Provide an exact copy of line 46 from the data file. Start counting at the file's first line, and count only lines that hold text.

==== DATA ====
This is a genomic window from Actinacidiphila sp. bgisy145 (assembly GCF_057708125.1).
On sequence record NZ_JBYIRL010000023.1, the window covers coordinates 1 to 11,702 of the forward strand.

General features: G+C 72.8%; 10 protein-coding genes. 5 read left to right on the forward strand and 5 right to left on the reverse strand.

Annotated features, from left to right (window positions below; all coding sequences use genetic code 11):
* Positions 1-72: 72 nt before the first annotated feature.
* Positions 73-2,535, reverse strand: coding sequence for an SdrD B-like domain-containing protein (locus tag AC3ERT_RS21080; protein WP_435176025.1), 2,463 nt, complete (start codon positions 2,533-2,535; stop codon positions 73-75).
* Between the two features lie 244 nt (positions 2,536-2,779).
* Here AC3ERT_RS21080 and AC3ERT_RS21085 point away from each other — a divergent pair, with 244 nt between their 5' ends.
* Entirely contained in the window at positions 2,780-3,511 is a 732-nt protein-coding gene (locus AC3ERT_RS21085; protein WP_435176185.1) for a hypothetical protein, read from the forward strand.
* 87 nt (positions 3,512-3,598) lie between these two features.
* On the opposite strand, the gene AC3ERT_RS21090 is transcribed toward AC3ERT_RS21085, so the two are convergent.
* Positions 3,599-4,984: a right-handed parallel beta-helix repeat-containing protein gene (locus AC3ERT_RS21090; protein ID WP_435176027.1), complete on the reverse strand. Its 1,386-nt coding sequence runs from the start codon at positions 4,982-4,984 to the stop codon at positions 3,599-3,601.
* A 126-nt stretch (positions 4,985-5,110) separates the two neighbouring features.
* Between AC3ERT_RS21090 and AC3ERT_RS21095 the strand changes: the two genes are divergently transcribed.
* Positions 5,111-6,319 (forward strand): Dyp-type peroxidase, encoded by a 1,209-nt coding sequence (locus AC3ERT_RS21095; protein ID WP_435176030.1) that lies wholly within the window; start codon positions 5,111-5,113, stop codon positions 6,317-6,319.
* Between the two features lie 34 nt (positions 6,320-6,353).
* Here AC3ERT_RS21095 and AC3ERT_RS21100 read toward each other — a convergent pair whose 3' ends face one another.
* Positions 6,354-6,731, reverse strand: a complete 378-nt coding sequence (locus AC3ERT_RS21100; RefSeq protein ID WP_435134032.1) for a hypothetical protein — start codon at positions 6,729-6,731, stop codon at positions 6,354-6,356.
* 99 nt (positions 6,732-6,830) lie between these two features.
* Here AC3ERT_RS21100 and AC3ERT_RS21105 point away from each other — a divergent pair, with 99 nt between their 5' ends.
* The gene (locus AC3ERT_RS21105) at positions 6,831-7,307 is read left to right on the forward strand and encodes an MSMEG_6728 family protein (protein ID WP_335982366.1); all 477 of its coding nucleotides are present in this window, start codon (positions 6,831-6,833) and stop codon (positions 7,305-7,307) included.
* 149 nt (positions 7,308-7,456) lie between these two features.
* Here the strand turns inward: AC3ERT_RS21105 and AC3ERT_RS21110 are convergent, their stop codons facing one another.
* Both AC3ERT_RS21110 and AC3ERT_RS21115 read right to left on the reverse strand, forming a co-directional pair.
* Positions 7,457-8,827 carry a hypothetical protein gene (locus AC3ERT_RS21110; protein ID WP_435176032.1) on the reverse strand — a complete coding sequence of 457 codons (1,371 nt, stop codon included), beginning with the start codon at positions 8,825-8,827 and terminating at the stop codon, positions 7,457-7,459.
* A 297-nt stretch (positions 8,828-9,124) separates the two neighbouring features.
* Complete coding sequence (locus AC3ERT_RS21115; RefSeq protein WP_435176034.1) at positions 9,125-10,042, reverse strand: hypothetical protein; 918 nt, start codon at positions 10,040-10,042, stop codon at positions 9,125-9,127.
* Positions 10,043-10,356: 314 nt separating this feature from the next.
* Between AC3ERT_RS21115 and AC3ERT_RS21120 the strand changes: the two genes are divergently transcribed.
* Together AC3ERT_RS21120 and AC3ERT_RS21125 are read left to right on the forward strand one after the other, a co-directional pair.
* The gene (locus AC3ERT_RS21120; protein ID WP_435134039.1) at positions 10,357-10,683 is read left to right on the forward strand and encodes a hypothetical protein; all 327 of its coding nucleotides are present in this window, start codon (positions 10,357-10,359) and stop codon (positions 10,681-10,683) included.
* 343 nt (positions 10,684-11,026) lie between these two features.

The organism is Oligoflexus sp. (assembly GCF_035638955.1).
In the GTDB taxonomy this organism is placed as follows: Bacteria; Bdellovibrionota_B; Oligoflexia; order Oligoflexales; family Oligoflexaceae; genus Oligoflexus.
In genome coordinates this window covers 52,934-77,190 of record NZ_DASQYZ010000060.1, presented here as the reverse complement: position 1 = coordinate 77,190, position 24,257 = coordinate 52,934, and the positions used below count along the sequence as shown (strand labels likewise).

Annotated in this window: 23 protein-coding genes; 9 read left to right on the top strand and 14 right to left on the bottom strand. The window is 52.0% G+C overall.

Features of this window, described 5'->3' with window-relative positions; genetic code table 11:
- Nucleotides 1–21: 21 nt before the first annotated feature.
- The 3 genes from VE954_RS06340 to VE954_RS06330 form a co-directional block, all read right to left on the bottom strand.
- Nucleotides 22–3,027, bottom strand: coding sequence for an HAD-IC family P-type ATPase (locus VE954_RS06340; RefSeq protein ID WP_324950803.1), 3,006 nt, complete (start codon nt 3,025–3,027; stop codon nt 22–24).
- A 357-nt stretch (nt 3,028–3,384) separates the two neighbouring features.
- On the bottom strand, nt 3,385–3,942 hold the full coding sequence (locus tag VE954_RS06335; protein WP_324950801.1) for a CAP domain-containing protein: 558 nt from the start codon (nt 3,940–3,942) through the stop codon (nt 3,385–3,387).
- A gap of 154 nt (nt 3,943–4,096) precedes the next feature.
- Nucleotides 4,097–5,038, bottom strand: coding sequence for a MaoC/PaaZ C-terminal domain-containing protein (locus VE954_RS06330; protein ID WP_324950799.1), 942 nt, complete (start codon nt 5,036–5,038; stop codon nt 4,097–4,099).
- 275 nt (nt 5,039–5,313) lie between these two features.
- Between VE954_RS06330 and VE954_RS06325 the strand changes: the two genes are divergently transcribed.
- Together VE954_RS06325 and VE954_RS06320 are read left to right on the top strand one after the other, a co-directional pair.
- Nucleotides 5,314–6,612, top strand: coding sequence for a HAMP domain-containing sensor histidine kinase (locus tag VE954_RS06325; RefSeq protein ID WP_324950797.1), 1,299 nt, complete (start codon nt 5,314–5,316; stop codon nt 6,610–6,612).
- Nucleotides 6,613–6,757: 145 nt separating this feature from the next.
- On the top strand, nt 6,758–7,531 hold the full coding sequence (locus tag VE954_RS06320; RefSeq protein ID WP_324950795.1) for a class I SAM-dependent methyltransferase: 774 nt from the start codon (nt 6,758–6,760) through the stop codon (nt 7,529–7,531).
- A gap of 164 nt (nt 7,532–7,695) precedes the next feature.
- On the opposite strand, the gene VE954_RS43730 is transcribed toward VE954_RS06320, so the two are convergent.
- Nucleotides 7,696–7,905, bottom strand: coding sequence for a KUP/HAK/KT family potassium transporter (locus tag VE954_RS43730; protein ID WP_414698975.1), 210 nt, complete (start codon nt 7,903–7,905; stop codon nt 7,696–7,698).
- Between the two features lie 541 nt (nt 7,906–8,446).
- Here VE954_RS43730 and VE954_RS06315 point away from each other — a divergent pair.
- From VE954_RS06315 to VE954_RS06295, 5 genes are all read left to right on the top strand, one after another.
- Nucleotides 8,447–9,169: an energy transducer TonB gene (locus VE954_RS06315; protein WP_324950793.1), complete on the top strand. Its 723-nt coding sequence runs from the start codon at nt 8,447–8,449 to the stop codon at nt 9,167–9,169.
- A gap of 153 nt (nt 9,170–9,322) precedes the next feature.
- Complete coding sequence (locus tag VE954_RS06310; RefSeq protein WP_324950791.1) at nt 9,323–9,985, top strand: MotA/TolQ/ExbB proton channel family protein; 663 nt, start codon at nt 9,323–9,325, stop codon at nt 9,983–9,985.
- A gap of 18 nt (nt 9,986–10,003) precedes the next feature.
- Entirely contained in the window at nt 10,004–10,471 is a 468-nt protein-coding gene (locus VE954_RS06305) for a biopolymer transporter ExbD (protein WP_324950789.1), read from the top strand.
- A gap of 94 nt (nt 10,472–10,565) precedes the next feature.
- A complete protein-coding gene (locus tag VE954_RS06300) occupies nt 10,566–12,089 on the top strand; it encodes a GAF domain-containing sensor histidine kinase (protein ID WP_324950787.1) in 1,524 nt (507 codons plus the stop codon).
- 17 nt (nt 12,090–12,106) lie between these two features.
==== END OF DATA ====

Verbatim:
- Between VE954_RS06330 and VE954_RS06325 the strand changes: the two genes are divergently transcribed.